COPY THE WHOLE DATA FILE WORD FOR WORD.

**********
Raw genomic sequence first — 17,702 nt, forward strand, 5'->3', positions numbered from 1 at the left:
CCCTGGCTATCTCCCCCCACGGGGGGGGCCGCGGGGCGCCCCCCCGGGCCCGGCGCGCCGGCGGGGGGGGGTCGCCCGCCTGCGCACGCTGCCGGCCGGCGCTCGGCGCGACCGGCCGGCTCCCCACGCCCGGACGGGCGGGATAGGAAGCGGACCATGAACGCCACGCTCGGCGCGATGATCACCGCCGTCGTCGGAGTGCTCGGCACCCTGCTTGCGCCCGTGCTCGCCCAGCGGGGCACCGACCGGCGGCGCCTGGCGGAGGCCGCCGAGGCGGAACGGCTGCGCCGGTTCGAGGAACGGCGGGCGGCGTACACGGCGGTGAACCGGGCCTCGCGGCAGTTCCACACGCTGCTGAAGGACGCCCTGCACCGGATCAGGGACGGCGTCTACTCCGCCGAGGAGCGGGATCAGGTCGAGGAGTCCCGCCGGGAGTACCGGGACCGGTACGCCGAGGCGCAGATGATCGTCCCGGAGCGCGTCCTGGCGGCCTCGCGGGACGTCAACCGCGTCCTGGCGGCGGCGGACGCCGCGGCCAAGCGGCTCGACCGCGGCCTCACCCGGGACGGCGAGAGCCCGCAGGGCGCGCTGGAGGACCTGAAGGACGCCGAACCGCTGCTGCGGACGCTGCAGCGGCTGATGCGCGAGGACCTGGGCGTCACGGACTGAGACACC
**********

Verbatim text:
Raw genomic sequence first — 17,702 nt, forward strand, 5'->3', positions numbered from 1 at the left:
CCCTGGCTATCTCCCCCCACGGGGGGGGCCGCGGGGCGCCCCCCCGGGCCCGGCGCGCCGGCGGGGGGGGGTCGCCCGCCTGCGCACGCTGCCGGCCGGCGCTCGGCGCGACCGGCCGGCTCCCCACGCCCGGACGGGCGGGATAGGAAGCGGACCATGAACGCCACGCTCGGCGCGATGATCACCGCCGTCGTCGGAGTGCTCGGCACCCTGCTTGCGCCCGTGCTCGCCCAGCGGGGCACCGACCGGCGGCGCCTGGCGGAGGCCGCCGAGGCGGAACGGCTGCGCCGGTTCGAGGAACGGCGGGCGGCGTACACGGCGGTGAACCGGGCCTCGCGGCAGTTCCACACGCTGCTGAAGGACGCCCTGCACCGGATCAGGGACGGCGTCTACTCCGCCGAGGAGCGGGATCAGGTCGAGGAGTCCCGCCGGGAGTACCGGGACCGGTACGCCGAGGCGCAGATGATCGTCCCGGAGCGCGTCCTGGCGGCCTCGCGGGACGTCAACCGCGTCCTGGCGGCGGCGGACGCCGCGGCCAAGCGGCTCGACCGCGGCCTCACCCGGGACGGCGAGAGCCCGCAGGGCGCGCTGGAGGACCTGAAGGACGCCGAACCGCTGCTGCGGACGCTGCAGCGGCTGATGCGCGAGGACCTGGGCGTCACGGACTGAGACACC